Article 1: The Pocket Guide to Seasonal Health

Why seasons really influence our health.

Seasonal changes are a mixed bag of feelings for most. The dreaded rains of spring and the harsh clutches of winter leave most of us pining for the warmth of summer.

The spike in illnesses when the weather turns hardly goes unnoticed. Whilst they’re mostly associated with heading into winter, no season is a breeze. Hay fever hits in the Spring and Summer, then you’re knocked down by the common cold in Autumn, and on top of that are lingering viruses and bacteria that do the rounds in between seasons.

Everyone is at some risk; especially children, the elderly and those already suffering from pre-existing conditions.

 

Why the weather affects your health so dramatically.

Well, the reasons aren’t that clear-cut. Currently, most scientists agree that seasonal illnesses are not directly dependent on temperature exposure, but due to other factors that occur in different seasons. For example, in winter people tend to spend more time indoors and closer to each other than they usually do in summer, providing the perfect breeding ground for pathogens (the name for tiny microorganisms that do us harm).  

Additionally, while cooler/warmer temperatures do not make us ill directly, the extra stress they exert on our bodies (through trying to maintain an optimal temperature range), means there’s more risk of having a weakened defence or contracting a pathogen.

But that’s not the be all and end all on the topic of seasonal health. Genetics and our immune system still play an important part.

Did you know that a large proportion of our genes differ according to the time of the year? A study at the University of Cambridge found that almost a quarter of immunological genes tested (22,822) varied between summer and winter across different ethnographic and geographic regions.1 This experiment and other similar ones demonstrate that our immune system reacts to temperature, day light and other environmental factors that are still unclear.2

External stresses and how our immune system responds are the keys to limiting and preventing seasonal illness. Let’s talk more about what our immune system looks like.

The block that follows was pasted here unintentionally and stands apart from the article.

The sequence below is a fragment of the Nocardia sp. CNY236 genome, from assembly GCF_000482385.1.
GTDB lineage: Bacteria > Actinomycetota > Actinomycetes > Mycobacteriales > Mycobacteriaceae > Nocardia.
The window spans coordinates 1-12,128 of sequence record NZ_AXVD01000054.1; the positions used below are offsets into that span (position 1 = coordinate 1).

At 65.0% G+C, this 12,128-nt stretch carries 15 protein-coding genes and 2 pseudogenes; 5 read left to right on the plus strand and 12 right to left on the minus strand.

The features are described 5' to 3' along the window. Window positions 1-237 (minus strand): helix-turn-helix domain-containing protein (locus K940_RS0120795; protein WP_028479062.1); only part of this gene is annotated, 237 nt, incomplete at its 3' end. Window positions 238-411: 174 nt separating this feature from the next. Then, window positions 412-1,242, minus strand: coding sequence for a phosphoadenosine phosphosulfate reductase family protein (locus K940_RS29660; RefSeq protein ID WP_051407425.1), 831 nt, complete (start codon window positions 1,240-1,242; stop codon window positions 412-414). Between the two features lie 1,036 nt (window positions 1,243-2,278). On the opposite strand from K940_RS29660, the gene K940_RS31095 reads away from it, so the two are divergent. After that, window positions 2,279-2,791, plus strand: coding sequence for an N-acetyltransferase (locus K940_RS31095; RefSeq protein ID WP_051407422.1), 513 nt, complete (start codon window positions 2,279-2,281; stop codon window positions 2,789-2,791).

The Immune System 101

When it comes to health you’ve probably heard professionals talk about the immune system and you may even have some understanding already about how it functions. Don’t worry if it’s a mystery to you, we’ll give you a brief overview of how our bodies deal with potential threats so you can better understand how to protect yourselves.

Our Immune System

Human beings have 12 body systems and the immune system is one of them. It is responsible for defending the body against external threats (such as allergens, bacteria, toxins, etc.) and internal threats (such as potentially cancerous cells.) There are two main branches of the immune system that work together to provide the best defence possible, the “innate” and the “adaptive” immune responses.

The First Line of Defence – The Innate Response

The innate response is non-specific; meaning that although it is quite effective, it will not discriminate against specific bacteria or parasites. Therefore, it is relatively limited compared to the other response; the adaptive response.

Inflammation is one of the main innate responses. On the outside, you may only see a cut as red, swollen, warm and slightly painful. But on the inside, there is a complex system of cells and molecules at play that work to prevent any outside pathogens from entering your body and causing damage.

Long-term Memory? – The Adaptive Response

As the name suggests, this part of the immune system adapts to whatever harmful matter enters the body and provides long-term defence against threats. It has a range of different cells and abilities that identify specific patterns on the surface of pathogens and builds a large, targeted response against them.

An easy to understand example comes from our experience with chicken pox. Many of us as children will contract the chicken pox virus which leads to 1-3 weeks of itchy blister-like rashes all over the body. During these weeks, the adaptive response begins to identify and mount a large defence against the virus so that if your body interacts with the virus again it can deal with the threat in a matter of days with no external symptoms.

A Closer Look

This is a very brief description of the immune system, which is incredibly complex and works in an intricate manner to deliver the best defence. To do this it requires the right nutrition and lifestyle support to function at its best. [Watch this video to learn more about the innate and adaptive immune responses.]

There’s much we can do to help support our immune system on a day-to-day basis so that when microbes come our way, we’re prepared.

Over the next few articles we will delve further into what specific factors can affect our immunity, the importance of nutrition on the immune system, and look at the common cold and simple steps you can take to understand and support your body for long-term gain.


References

  1. Dopico XC, Evangelou M, Ferreira RC, Guo H, Pekalski ML, Smyth DJ, Cooper N, Burren OS, Fulford AJ, Hennig BJ, Prentice AM. Widespread seasonal gene expression reveals annual differences in human immunity and physiology. Nature communications. 2015 May 12;6.
  2. Lu W, Meng QJ, Tyler NJ, Stokkan KA, Loudon AS. A circadian clock is not required in an arctic mammal. Current Biology. 2010 Mar 23;20(6):533-7.

This article written by

Alex Lamarque – BSc (Hons), Nuzest Team

More articles by Alex Lamarque

Health & Wellbeing

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